Malkovich plays such a perfect evil villain that it is a treat to see him play a comic role, although even here, there is a dark shadow over the character and the humor. He is an aging stage magician and mentalist, playing small audiences in towns like Bakersfield, Akron, and Cincinnati. He offers the same act he did 40 years ago on the Tonight Show with Johnny Carson, an achievement he tells to everyone he meets. But now he is old, crabby, and nobody cares. He hires a young assistant, Troy (Hanks, son of Tom) as his road manager. Troy treats Buck with respect, even recognizing he is a washup. Blunt is a publicity agent inserted into the story just to provide Hanks with a romantic interest. Her character does not do anything. She gives her best though, and reminds me of Juliet Lewis. And that’s it. There is no real character development, just characterizations, no real story, just a snapshot of these people at a moment in time. There are parallels to Mr. Saturday Night with Billy Crystal, but that film had a strong developmental arc. The stage magic is fun here but not explained and it is not the point of the story. I rate the movie well because I am a Malkovich fan, not because it is a tight movie.
The story is actually a quasi-biography of real stage magician “The Amazing Kreskin” who did appear on Johnny Carson’s show. It is not a close biography, just a “based on.” Still, it is well worth watching to see the Amazing John Malkovich exercise his craft, which is considerable. There are some very funny lines, many quite subtle, and tons of cameo appearances, including Tom Hanks, “The Stewarts” (Jon and Martha), John Goodman, Regis Philbin, and many others, demonstrating how well-connected Malkovich is. Caricatures of dingy small-theater venues are perfect, as are the overweight, ditzy women in charge of them. It’s not LOL comedy, but a definite tickler with a poignant streak.
Dead Like Me (2009)
Ellen Muth, Britt McKillip; Director Stephen Herek.
This is a direct to DVD movie based on a TV series (of which I was unaware) that ran in 2003-2004. A group of four “grim reapers” are dead people who are assigned the task of reaping souls at the moment of death. They mingle among the living, disguising their calling but seem otherwise normal. (One assumes there is actually a much larger contingent of reapers to handle the tens of millions who die every day.) In this tale, the reapers start slacking their duties and enjoying their immortal “life,” with the consequence that one reaper (Muth) misses a reap and a young high school football hero goes into a coma instead of dying. It turns out that his girlfriend is none other than the reaper’s sister, who is still mourning her sister’s death. So the reaper now has a conflict of interest. Does she reap the soul of the young man as she is supposed to or let him live for her sister’s sake?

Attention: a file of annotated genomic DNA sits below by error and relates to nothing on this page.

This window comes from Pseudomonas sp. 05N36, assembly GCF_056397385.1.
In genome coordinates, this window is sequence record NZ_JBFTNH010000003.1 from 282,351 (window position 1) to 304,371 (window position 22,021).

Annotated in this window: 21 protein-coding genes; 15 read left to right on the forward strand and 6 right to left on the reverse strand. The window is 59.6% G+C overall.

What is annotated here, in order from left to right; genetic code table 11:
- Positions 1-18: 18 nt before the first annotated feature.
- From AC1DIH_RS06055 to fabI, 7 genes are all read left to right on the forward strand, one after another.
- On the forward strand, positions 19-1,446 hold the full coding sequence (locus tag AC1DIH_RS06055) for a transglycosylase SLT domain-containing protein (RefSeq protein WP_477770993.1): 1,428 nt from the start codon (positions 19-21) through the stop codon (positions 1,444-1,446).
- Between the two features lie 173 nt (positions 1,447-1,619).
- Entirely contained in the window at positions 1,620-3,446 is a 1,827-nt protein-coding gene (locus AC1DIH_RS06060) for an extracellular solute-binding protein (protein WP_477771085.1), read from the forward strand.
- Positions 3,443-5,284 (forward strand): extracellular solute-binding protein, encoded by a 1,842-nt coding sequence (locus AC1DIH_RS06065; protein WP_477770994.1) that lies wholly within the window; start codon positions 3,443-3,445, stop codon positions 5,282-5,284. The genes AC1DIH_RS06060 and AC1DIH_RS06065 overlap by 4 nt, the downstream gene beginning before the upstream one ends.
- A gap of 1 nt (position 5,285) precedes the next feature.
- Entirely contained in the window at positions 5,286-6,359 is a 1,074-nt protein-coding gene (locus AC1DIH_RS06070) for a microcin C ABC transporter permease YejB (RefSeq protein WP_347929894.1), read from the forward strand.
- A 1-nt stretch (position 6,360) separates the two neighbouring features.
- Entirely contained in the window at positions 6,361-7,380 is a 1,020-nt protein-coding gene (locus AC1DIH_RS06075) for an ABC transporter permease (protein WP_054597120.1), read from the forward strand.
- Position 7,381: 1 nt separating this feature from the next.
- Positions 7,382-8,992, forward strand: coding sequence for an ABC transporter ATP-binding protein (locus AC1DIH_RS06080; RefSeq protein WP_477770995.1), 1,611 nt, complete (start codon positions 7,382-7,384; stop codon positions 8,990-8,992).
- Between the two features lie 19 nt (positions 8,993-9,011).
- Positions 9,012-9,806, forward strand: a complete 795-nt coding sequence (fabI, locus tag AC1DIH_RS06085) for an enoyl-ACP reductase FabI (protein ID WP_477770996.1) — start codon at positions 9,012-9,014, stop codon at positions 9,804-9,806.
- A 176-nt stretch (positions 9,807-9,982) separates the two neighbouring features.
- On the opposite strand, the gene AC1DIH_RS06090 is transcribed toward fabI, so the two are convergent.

The movie does not make much sense conceptually but you have to go with the flow. And, you have to believe in “life after death,” which is a contradiction in terms, because as far as we know, there is only death after death. There is a heavy presumption of spiritualism and you must also buy the concept of ghosts. Beyond all the nonsense however, the story does address important themes of grieving the death of a loved one, and on teenagers first becoming aware of their mortality. The script is pedestrian, although with some moments of good humor. It is well directed, but not well acted. Worth seeing if you are between 8 and 15.